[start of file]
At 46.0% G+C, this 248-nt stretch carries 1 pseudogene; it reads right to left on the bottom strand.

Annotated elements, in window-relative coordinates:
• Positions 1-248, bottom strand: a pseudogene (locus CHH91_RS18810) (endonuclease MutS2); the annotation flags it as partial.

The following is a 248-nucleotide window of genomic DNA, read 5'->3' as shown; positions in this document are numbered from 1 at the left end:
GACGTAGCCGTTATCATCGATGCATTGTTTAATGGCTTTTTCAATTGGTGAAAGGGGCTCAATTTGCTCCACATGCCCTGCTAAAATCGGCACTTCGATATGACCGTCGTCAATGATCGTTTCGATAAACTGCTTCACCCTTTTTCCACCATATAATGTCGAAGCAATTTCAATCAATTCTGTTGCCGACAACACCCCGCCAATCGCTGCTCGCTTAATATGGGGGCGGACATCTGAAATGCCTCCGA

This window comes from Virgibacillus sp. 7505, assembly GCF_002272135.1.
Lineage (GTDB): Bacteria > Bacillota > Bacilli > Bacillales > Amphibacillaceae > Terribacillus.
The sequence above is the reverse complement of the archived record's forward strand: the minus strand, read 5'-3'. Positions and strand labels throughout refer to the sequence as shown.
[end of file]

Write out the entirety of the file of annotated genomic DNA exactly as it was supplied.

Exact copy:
At 46.0% G+C, this 248-nt stretch carries 1 pseudogene; it reads right to left on the bottom strand.

Annotated elements, in window-relative coordinates:
• Positions 1-248, bottom strand: a pseudogene (locus CHH91_RS18810) (endonuclease MutS2); the annotation flags it as partial.

The following is a 248-nucleotide window of genomic DNA, read 5'->3' as shown; positions in this document are numbered from 1 at the left end:
GACGTAGCCGTTATCATCGATGCATTGTTTAATGGCTTTTTCAATTGGTGAAAGGGGCTCAATTTGCTCCACATGCCCTGCTAAAATCGGCACTTCGATATGACCGTCGTCAATGATCGTTTCGATAAACTGCTTCACCCTTTTTCCACCATATAATGTCGAAGCAATTTCAATCAATTCTGTTGCCGACAACACCCCGCCAATCGCTGCTCGCTTAATATGGGGGCGGACATCTGAAATGCCTCCGA

This window comes from Virgibacillus sp. 7505, assembly GCF_002272135.1.
Lineage (GTDB): Bacteria > Bacillota > Bacilli > Bacillales > Amphibacillaceae > Terribacillus.
The sequence above is the reverse complement of the archived record's forward strand: the minus strand, read 5'-3'. Positions and strand labels throughout refer to the sequence as shown.